Make your Source Code more Readable When Passing a Boolean.

Suppose you have a C++ function declared as follows:

void UpdateDisplay(bool WithDelay);

and somewhere later you want to use this, calling it without the delay.

You could write:

UpdateDisplay(false);

But a simple way to make your source code more readable (and hence more maintainable by yourself and your team in the future) is to write:

const bool WithDelay{false};
UpdateDisplay(WithDelay);

When you compile this code for release the local variable “WithDelay” will be optimised away so this improvement to source code readability incurs no performance cost penalty.

RAD Studio 10.4.2 Is Alive ! and Wonderful

The latest version of Embarcadero RAD Studio is 10.4.2. and the upgrade to this version is definitely worthwhile. The user experience of the IDE has been smoothed out / polished up significantly. It’s a joy to use!

New users can download a trial by clicking here https://www.embarcadero.com/products/rad-studio

Existing users can download 10.4.2 by going to https://my.embarcadero.com/#login

RAD Studio 10.4.2 Is Here !

The latest version of Embarcadero RAD Studio is 10.4.2. This was promised in the most recent Embarcadero road map for “first half of 2021”.

It’s available now !

https://blogs.embarcadero.com/announcing-the-availability-of-rad-studio-10-4-2-sydney-release-2/

For those that missed the “what’s in 10.4.2” webinar (see previous blog) this is now available as a replay on YouTube at

https://www.youtube.com/watch?v=eeiO2uEHlKYf

RAD Studio 10.4.2 Is Coming

RAD Studio 10.4.2 Is Coming

Version 10.4.2 of Embarcadero RAD Studio 10.4.2 (and the associated versions of Delphi 10.4.2 and C++ Builder 10.4.2) was promised in the most recent Embarcadero road map for “first half of 2021”.

It looks as if it is going to be early in the first half of 2021 as a webinar promoting this new version and describing the main new features and improvements it will include is available to all on 24th February 2021.

To register for the Webinar click here.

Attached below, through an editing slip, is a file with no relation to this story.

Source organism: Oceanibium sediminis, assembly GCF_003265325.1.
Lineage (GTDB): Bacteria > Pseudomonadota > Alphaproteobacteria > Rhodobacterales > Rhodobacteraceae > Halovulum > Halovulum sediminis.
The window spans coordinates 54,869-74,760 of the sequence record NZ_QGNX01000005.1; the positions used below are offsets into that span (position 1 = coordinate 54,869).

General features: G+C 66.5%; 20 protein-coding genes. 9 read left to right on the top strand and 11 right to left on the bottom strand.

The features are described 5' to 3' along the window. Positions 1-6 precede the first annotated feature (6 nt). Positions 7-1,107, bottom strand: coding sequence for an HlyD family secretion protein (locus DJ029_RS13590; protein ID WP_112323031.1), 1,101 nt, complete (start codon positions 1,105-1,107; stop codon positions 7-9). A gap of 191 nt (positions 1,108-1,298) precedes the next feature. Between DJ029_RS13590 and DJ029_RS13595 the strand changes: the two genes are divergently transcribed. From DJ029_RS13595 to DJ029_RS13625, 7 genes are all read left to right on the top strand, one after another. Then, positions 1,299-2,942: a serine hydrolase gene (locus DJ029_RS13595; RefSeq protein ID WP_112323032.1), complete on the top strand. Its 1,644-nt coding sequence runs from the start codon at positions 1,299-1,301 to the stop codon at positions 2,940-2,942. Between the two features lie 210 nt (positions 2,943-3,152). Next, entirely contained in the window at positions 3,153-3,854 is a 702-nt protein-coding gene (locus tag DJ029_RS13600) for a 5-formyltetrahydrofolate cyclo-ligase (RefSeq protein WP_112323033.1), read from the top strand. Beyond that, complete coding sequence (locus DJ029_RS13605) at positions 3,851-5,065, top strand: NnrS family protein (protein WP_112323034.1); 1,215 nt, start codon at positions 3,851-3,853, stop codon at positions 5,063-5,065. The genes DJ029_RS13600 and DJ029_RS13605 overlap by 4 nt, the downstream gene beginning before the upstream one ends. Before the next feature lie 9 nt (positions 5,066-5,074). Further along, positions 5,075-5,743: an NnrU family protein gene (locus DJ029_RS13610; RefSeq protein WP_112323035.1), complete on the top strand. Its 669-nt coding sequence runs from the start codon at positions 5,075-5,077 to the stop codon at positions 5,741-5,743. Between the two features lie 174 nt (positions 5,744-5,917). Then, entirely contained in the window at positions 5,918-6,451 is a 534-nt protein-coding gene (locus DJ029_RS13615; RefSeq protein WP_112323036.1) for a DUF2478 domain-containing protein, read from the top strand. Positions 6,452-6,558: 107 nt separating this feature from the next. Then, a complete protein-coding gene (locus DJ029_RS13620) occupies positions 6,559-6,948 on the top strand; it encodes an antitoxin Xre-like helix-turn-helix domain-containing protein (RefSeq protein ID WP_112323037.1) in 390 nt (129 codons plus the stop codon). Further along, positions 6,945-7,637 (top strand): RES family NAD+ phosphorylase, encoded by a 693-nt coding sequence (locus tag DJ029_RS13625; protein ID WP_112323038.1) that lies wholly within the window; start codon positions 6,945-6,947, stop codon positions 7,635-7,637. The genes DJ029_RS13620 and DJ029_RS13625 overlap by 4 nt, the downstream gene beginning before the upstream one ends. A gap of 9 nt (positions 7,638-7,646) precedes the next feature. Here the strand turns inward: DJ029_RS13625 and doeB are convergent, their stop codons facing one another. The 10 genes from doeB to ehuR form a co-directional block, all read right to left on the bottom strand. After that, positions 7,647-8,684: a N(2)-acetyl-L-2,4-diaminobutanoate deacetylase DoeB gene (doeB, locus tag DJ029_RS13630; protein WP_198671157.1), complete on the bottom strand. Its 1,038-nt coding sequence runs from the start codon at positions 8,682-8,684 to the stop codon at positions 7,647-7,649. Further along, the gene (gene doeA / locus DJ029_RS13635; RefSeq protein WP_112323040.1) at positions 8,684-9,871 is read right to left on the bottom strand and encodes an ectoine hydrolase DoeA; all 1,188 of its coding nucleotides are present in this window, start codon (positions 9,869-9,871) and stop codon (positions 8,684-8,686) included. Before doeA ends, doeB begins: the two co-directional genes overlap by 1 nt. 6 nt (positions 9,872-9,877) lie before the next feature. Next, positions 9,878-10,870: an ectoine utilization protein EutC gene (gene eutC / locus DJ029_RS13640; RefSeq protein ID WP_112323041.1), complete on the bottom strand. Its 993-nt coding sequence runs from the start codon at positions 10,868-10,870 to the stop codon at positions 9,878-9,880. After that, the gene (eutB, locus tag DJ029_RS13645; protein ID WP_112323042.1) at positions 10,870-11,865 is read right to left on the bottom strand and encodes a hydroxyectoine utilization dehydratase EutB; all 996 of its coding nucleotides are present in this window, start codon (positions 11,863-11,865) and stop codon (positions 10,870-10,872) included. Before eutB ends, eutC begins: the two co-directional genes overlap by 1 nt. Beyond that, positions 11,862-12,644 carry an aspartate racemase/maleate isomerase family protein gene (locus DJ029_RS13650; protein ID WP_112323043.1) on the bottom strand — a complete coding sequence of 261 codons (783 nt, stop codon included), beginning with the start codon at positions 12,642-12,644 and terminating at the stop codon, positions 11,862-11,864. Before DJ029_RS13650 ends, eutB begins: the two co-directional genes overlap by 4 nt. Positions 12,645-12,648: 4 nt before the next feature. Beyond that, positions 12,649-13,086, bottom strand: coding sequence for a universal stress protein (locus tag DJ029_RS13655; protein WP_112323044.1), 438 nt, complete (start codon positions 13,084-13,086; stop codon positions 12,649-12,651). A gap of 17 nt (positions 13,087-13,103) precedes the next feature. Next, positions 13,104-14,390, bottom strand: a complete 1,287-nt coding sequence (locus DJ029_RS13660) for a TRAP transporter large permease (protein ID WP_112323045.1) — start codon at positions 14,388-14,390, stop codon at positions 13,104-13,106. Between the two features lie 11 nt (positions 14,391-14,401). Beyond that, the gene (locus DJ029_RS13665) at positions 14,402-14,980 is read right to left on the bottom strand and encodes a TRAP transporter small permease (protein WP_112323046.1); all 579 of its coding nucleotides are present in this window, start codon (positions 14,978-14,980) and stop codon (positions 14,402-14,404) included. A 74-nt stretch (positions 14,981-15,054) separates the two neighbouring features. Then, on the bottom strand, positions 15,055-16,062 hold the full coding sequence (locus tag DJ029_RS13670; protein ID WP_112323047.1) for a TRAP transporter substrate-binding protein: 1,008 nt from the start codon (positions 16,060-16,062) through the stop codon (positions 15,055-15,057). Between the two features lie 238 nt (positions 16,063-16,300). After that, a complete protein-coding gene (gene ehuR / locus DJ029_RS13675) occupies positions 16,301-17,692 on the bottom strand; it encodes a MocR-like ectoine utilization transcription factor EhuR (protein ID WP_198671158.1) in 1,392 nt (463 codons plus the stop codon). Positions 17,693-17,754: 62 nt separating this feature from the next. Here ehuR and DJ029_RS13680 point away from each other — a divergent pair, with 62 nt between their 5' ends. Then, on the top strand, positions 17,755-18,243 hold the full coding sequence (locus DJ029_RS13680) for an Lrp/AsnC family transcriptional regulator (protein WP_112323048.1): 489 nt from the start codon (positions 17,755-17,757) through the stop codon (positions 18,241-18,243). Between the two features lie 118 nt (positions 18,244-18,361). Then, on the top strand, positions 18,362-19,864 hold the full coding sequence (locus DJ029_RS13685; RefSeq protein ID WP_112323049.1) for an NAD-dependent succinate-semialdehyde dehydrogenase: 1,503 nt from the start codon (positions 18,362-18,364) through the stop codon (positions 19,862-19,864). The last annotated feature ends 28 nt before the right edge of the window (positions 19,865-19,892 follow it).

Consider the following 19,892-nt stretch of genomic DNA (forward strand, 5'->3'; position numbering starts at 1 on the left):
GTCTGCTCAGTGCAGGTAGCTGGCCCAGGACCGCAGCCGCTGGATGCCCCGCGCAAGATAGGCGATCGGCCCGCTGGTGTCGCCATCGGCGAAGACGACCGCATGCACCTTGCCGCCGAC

For more information about the Webinar, along with a summary of what 10.4.2 promises, click here.

Updating from Paradox – Handling field names containing # symbol.

I was asked to upgrade an old database system that used the BDE to interface to Paradox tables to FireDAC and MS Access.

The first job was to use FireDAC to read the Paradox tables and then move the code across to equivalent MS Access tables.

I ran into a problem because some of the paradox tables had the # symbol as part of their field names (for example “House#” for house numbers in an address). Another problem was use of the field name “Date” which caused problems as it was interpreted as an SQL type name.

FireDAC and the ODBC bridge to the paradox tables didn’t seem to handle these names very well. In particular it was impossible to update the field contents with new values.

My working solution was to use the TFDBatchMove, TFDBatchMoveDataSetReader and TFDBatchMoveDataSetWriter components to move the contents of the paradox tables into the equivalent tables in MS Access.

The TFDQuery used as the datasource for the TFDBatchMoveDataSetReader contained the following SQL statement:

SELECT “House#” as HouseNum, StreetName, Town, City, “Date” as DateEntered FROM ADDRESS

Notice the “House#” and the “Date” field names in the paradox table being in inverted commas and being renamed as part of the query, ready for the batch data move.

Making Wrong Code Look Wrong

Here’s a very good article which discusses a coding design principle “Making wrong code look wrong”.

Understanding the contents of this article will make any C++ or Delphi programmer write better code.

Making Wrong Code Look Wrong – Joel Spolsky on Software.pdf

Author Joel Spolsky is a great thinker on how to write good code.

As a C++ programmer I do feel I have to take issue with his arguments against C++ exceptions. You can regard the C++ Exception as a “goto” with an unknown destination. This does sound like a recipe for a “bad smell” in your code. But C++ Exceptions are designed for handling errors that occur in a self contained part of code that can’t know what the correct way (because it depends on the time of usage) to behave when the error is encountered. By passing back an exception it allows the calling code to decide how to handle the error condition. This is an invaluable tool when used correctly. C++ Exceptions are great for solving this design challenge. But please don’t use them for anything else. Any other use immediately drifts into the problem area discussed by Joel Spolsky in his document.